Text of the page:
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North Bay restaurants in great peril as they try to survive coronavirus pandemic

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There is perhaps no industry that has been hurt as badly from the economic fallout of the coronavirus pandemic than the restaurant sector.

Even before shelter in place and social distancing became commonplace last month, being a restaurateur in Sonoma County was not easy. Rising rents and two wildfires since 2017 on top of the struggle to retain workers in an area with a steep cost of living left many area restaurant operators with slim profits.

The pandemic brought with it an existential problem of trying to stay afloat on takeout and drive-thru receipts, after dining rooms were closed in mid-March. When local and state public health officials will allow in-person restaurant dining again remains undetermined.

The big question though is how many purveyors — from food trucks to Wine Country fine-dining establishments — will be knocked out by COVID-19?

The California Restaurant Association estimated as many as 30% of the state’s more than 90,000 restaurants could close unless more government financial help and regulatory relief are provided. Already, there’s been at least one high-profile local casualty: downtown Santa Rosa’s Bistro 29 closed its doors last month after owner Brian Anderson conceded that “we’re just not making it.”

Some restaurants have secured short-term payroll loans through the U.S. Small Business Administration’s Paycheck Protection Program. But the loans are only forgivable if they rehire the scores of workers they’ve furloughed. Problem is there’s not enough revenue from food carryout sales to warrant bringing back many furloughed employees. Many of the restaurant workers can earn as much or more money on the increased unemployment benefits, so they are reluctant to go back to cooking or waiting tables.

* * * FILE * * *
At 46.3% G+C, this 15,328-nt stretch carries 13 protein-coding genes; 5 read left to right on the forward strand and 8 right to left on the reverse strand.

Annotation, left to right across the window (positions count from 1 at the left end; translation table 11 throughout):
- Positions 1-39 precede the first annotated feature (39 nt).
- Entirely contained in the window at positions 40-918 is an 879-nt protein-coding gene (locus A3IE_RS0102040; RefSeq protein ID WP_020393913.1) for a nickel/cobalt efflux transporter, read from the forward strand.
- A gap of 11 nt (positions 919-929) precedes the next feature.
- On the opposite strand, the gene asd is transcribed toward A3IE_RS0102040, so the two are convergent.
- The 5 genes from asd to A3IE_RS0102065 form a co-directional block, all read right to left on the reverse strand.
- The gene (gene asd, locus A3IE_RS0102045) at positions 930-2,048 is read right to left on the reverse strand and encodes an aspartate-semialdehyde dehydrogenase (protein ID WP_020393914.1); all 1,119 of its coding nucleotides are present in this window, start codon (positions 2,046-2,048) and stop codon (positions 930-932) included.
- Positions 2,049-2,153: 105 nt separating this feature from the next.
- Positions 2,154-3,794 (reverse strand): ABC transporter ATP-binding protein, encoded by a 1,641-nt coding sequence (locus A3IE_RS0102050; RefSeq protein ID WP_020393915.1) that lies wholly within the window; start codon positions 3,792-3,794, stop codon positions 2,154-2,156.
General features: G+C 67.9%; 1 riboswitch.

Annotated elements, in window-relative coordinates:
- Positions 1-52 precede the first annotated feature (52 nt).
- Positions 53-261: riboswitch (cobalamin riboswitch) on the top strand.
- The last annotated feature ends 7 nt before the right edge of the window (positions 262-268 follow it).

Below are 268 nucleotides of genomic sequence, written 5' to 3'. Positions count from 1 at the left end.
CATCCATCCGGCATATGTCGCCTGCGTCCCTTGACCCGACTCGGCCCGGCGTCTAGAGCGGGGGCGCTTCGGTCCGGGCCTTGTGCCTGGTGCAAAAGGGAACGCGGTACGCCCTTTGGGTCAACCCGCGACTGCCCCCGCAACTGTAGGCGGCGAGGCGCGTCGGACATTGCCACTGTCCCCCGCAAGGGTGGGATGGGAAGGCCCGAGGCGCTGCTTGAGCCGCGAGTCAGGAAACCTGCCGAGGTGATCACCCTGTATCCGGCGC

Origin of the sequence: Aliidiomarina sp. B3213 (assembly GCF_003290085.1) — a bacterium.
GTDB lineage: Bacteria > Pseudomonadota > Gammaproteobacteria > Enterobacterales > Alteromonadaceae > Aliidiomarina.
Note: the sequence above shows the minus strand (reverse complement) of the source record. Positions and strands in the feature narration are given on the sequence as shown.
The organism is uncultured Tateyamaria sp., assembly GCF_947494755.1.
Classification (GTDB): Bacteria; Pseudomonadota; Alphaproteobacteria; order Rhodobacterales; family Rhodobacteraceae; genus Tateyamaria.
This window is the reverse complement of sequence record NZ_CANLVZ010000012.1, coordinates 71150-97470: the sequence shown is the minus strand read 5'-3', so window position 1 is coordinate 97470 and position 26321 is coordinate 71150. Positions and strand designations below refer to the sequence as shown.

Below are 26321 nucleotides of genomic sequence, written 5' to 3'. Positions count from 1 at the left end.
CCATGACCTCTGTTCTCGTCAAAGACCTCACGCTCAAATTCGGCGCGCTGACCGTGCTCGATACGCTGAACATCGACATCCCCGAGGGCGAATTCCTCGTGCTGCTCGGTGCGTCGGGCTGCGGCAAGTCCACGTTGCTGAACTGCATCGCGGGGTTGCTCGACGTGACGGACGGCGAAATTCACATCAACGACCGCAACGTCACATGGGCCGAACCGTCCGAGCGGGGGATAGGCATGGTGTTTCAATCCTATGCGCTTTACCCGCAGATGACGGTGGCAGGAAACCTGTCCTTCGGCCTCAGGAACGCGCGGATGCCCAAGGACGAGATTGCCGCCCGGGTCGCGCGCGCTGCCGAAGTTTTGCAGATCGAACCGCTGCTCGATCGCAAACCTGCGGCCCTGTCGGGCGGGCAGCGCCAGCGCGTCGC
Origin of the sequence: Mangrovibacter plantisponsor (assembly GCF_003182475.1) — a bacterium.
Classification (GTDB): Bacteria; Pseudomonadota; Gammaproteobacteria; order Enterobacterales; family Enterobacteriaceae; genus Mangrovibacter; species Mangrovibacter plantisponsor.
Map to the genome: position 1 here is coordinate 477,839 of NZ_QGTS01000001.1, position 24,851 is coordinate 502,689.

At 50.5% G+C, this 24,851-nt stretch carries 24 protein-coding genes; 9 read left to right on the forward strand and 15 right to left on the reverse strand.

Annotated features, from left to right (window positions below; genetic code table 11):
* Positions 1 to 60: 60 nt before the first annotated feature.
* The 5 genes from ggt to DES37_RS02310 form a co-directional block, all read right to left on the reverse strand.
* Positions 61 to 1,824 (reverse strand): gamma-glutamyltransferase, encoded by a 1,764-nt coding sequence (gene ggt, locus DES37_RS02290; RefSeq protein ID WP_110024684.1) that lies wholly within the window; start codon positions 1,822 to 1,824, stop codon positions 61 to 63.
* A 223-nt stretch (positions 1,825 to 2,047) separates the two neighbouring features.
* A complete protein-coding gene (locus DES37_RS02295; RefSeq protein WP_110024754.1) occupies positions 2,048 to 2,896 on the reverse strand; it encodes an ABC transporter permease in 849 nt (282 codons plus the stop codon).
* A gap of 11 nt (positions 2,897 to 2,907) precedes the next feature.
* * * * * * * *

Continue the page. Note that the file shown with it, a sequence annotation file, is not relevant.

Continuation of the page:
“In my opinion, it’s not really for restaurants,” Chris Frederick, managing partner of Third Street Aleworks in Santa Rosa, said of the SBA financial relief. “We decided against it.”

Frederick and his two partners just bought the longtime downtown brewery and restaurant last year to revitalize it and didn’t want to throw in the towel. Once the county’s original stay-home public health emergency order went into effect March 18 which essentially closed most businesses, they furloughed about 60 employees and closed for a week. The owners got together to plot a business strategy for the age of the coronavirus.

“We sat down at the table and asked, ‘What can we do to keep money coming in and to keep us afloat? What can we do to get staff to come back in?’” Frederick said.

They heard from customers before the shutdown about the difficulty getting certain foods with the panic buying at grocers, and the fears of grocery shopping and possibly contracting the virus. They also heard from their food vendors who worried about their own viability with restaurants closing. For the Third Street Aleworks partners, the temporary game plan became putting together and selling online grocery boxes. For a $20 box, there’s vegetables, fruit and other items from Andy’s Produce Market. A $35 box contains milk and other dairy products from Clover Sonoma. Customers also can buy toilet paper and spray sanitizer as part of the pick-up food service.

The results have been gratifying with about 3,700 boxes sold in about a month, Frederick said. The grocery box sales have complemented beer and other prepared food sold to go. It’s generated enough revenue to bring back three employees.